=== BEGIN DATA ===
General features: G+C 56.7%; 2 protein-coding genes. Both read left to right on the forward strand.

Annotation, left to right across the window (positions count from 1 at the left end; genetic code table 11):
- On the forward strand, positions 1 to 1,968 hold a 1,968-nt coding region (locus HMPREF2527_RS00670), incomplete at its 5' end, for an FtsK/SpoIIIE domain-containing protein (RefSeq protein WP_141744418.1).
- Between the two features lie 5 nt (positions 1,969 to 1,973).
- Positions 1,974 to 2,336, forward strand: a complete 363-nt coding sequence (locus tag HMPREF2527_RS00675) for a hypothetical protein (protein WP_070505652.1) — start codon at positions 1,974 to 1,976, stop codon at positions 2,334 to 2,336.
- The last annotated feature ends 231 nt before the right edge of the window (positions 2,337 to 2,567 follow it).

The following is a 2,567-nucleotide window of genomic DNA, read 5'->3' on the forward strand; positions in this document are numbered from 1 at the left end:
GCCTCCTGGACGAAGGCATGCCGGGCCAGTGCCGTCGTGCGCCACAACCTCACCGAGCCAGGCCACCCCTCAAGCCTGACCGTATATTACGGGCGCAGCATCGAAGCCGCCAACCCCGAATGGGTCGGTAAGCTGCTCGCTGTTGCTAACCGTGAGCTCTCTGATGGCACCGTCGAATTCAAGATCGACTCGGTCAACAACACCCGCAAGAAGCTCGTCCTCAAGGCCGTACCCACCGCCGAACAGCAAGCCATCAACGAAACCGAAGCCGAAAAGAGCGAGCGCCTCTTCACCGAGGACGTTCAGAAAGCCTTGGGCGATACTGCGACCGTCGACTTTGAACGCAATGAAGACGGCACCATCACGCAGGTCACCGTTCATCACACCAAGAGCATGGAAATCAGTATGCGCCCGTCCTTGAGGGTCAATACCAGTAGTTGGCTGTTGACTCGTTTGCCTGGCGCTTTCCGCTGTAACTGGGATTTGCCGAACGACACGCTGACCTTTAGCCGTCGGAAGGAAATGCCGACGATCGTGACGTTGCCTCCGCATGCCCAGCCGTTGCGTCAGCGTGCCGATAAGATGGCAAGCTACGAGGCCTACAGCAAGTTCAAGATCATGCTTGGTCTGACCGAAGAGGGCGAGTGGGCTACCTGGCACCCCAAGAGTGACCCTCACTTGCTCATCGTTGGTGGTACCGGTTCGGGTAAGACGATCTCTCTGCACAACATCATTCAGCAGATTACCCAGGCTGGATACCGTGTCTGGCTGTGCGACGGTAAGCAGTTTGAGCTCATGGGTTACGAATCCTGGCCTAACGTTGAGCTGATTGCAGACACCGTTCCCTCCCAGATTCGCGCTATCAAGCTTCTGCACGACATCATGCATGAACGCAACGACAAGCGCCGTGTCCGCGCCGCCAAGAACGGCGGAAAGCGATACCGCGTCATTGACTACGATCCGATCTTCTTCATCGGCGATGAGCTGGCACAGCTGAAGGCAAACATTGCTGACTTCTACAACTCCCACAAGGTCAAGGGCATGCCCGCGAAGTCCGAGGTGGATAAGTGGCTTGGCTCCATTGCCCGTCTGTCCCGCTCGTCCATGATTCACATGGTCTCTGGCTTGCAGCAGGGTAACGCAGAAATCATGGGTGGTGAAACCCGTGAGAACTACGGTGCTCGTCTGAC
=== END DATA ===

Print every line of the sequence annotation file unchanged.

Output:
General features: G+C 56.7%; 2 protein-coding genes. Both read left to right on the forward strand.

Annotation, left to right across the window (positions count from 1 at the left end; genetic code table 11):
- On the forward strand, positions 1 to 1,968 hold a 1,968-nt coding region (locus HMPREF2527_RS00670), incomplete at its 5' end, for an FtsK/SpoIIIE domain-containing protein (RefSeq protein WP_141744418.1).
- Between the two features lie 5 nt (positions 1,969 to 1,973).
- Positions 1,974 to 2,336, forward strand: a complete 363-nt coding sequence (locus tag HMPREF2527_RS00675) for a hypothetical protein (protein WP_070505652.1) — start codon at positions 1,974 to 1,976, stop codon at positions 2,334 to 2,336.
- The last annotated feature ends 231 nt before the right edge of the window (positions 2,337 to 2,567 follow it).

The following is a 2,567-nucleotide window of genomic DNA, read 5'->3' on the forward strand; positions in this document are numbered from 1 at the left end:
GCCTCCTGGACGAAGGCATGCCGGGCCAGTGCCGTCGTGCGCCACAACCTCACCGAGCCAGGCCACCCCTCAAGCCTGACCGTATATTACGGGCGCAGCATCGAAGCCGCCAACCCCGAATGGGTCGGTAAGCTGCTCGCTGTTGCTAACCGTGAGCTCTCTGATGGCACCGTCGAATTCAAGATCGACTCGGTCAACAACACCCGCAAGAAGCTCGTCCTCAAGGCCGTACCCACCGCCGAACAGCAAGCCATCAACGAAACCGAAGCCGAAAAGAGCGAGCGCCTCTTCACCGAGGACGTTCAGAAAGCCTTGGGCGATACTGCGACCGTCGACTTTGAACGCAATGAAGACGGCACCATCACGCAGGTCACCGTTCATCACACCAAGAGCATGGAAATCAGTATGCGCCCGTCCTTGAGGGTCAATACCAGTAGTTGGCTGTTGACTCGTTTGCCTGGCGCTTTCCGCTGTAACTGGGATTTGCCGAACGACACGCTGACCTTTAGCCGTCGGAAGGAAATGCCGACGATCGTGACGTTGCCTCCGCATGCCCAGCCGTTGCGTCAGCGTGCCGATAAGATGGCAAGCTACGAGGCCTACAGCAAGTTCAAGATCATGCTTGGTCTGACCGAAGAGGGCGAGTGGGCTACCTGGCACCCCAAGAGTGACCCTCACTTGCTCATCGTTGGTGGTACCGGTTCGGGTAAGACGATCTCTCTGCACAACATCATTCAGCAGATTACCCAGGCTGGATACCGTGTCTGGCTGTGCGACGGTAAGCAGTTTGAGCTCATGGGTTACGAATCCTGGCCTAACGTTGAGCTGATTGCAGACACCGTTCCCTCCCAGATTCGCGCTATCAAGCTTCTGCACGACATCATGCATGAACGCAACGACAAGCGCCGTGTCCGCGCCGCCAAGAACGGCGGAAAGCGATACCGCGTCATTGACTACGATCCGATCTTCTTCATCGGCGATGAGCTGGCACAGCTGAAGGCAAACATTGCTGACTTCTACAACTCCCACAAGGTCAAGGGCATGCCCGCGAAGTCCGAGGTGGATAAGTGGCTTGGCTCCATTGCCCGTCTGTCCCGCTCGTCCATGATTCACATGGTCTCTGGCTTGCAGCAGGGTAACGCAGAAATCATGGGTGGTGAAACCCGTGAGAACTACGGTGCTCGTCTGAC